Bottled water drives Mediterranean soft drinks growth

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Of all the soft drinks categories, it is bottled water which is driving growth in the southern European markets of Italy, Spain, Portugal, Greece and Turkey. In the first of two features, Hope Lee of industry analysts, Euromonitor International, looks at soft drinks developments in these key Mediterranean markets.

Non-carbonated drinks, notably bottled water, are driving soft drinks growth in the prime southern European markets of Italy, Spain, Portugal, Greece and Turkey, according to market analysts, Euromonitor International. Total volume sales of soft drinks within these five Mediterranean countries amounted to 36.67 billion litres (off-trade and foodservice) in 2003, according to Euromonitor, which attributes rapid growth in these markets to increasing demand for healthier drinks such as bottled water and juice, as well as the 2003 heat wave.

Traditionally, bottled water is the most popular soft drink. Research by Euromonitor International shows that volume sales of bottled water exceeds carbonates in Italy, Portugal, Spain and Turkey. Italy has the third largest bottled water sales in the world, with total volume sales reaching around 10,268m litres in 2003. Between 1997 and 2003, Spain experienced the fastest growth in demand for bottled water, with sales growing by 74%. In 2003, the heat wave further boosted the sales of bottled water in all major Mediterranean markets.

The growing interest in health and wellness by consumers is the main factor driving sales of bottled water. Mediterranean consumers are slowly moving away from carbonates and choosing healthier alternatives. In Spain, for example, where water is traditionally drunk during the course of a meal, a growing number of consumers have started to buy packaged water. This trend is the result of a number of factors, including concerns over the quality of tap water, the pursuit of healthier lifestyles and the fact that drinking bottled water is considered fashionable. The bottled water "to go" concept was first launched by Danone under the brand Font Vella at the end of 2001. This concept has become very popular among young professionals, especially women. Most bottled water brands are now available in 33cl and 50cl bottles with sports caps designed for out-of-home consumption.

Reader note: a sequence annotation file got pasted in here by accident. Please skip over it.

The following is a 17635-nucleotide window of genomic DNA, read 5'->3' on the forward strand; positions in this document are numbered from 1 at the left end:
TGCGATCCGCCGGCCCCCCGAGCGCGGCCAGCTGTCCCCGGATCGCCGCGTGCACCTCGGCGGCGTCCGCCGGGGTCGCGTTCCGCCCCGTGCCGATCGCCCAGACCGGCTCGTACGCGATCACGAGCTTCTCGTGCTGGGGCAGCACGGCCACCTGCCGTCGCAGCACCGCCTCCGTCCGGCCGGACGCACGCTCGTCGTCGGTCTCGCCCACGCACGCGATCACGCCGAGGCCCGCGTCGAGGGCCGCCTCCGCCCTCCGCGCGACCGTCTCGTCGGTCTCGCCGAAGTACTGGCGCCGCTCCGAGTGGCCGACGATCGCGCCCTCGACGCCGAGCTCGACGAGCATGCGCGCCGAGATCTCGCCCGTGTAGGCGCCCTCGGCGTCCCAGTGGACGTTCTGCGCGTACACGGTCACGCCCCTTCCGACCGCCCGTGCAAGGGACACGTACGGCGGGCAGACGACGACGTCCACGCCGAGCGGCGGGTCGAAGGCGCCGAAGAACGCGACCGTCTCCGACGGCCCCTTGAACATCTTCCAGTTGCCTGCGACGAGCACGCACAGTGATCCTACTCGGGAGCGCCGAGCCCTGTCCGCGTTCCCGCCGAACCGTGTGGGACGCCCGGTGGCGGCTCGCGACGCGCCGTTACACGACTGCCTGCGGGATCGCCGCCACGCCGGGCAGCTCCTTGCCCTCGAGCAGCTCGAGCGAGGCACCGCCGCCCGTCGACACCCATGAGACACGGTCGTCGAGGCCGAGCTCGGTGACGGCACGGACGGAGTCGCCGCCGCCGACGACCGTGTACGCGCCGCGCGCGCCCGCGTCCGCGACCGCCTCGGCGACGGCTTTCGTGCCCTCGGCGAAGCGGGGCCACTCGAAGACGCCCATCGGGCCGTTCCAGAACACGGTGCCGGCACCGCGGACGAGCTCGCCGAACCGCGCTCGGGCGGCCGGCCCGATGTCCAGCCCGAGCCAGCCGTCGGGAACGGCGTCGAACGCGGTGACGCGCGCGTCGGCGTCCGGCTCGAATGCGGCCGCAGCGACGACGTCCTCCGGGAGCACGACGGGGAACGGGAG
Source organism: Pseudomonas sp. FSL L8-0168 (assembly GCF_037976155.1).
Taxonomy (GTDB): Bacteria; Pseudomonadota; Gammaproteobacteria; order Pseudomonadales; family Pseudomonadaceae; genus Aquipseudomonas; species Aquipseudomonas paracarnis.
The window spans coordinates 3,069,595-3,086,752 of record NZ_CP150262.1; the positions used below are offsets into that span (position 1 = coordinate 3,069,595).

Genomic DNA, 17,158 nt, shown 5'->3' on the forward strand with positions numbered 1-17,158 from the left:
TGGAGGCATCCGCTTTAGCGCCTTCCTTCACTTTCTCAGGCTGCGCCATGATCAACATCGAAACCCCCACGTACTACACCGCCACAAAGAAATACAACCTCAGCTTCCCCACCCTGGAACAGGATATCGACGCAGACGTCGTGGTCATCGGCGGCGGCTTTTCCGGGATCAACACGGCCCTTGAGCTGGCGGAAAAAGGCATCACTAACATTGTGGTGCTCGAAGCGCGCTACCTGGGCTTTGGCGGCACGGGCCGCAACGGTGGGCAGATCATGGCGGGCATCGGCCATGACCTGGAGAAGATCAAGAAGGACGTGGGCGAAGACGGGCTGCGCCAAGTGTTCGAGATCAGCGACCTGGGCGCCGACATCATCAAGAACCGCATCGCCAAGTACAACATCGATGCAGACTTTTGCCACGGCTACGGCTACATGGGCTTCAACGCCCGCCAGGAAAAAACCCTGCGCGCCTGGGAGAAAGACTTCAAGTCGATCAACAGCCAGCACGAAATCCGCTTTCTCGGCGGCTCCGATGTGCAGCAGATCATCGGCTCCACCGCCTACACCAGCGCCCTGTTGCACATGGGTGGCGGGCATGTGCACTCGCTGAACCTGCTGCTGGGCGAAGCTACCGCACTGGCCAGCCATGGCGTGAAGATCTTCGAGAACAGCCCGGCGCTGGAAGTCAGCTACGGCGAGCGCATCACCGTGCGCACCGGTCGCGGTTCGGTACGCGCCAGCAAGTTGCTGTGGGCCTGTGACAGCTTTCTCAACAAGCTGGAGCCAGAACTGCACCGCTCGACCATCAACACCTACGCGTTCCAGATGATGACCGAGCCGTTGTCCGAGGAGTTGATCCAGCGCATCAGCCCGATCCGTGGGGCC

Bottled water manufacturers also increased their marketing spend on campaigns to promote consumption. Turkey is a fast growing soft drinks market in the Mediterranean and has attracted growing investment from multinationals. In Turkey, the recovery of the economy has encouraged new entrants to the bottled water category. PepsiCo entered the market with Aquafina in 2003, and Coca-Cola started to produce its Turkuaz brand in a 19-litre format. This larger format has enjoyed increasing importance as a growing number of households have begun to use bottled water for cooking in the face of concerns over the quality of tap water. Turkuaz claimed a victory in Turkey's bottled water category by controlling, in just over a year after its launch, an 8% share of the market in 2002. Nestlé's Pure Life also reported strong sales in Turkey.

Most bottled water consumed in the Mediterranean region is still. Sparkling and flavoured water remain niche products, although consumption of both these products is growing. Among still water, natural mineral water dominates the volume sales in both Spain and Italy. Functional water is also emerging with PepsiCo's Propel Aqua Fitness water making its debut in April 2004 in Italy.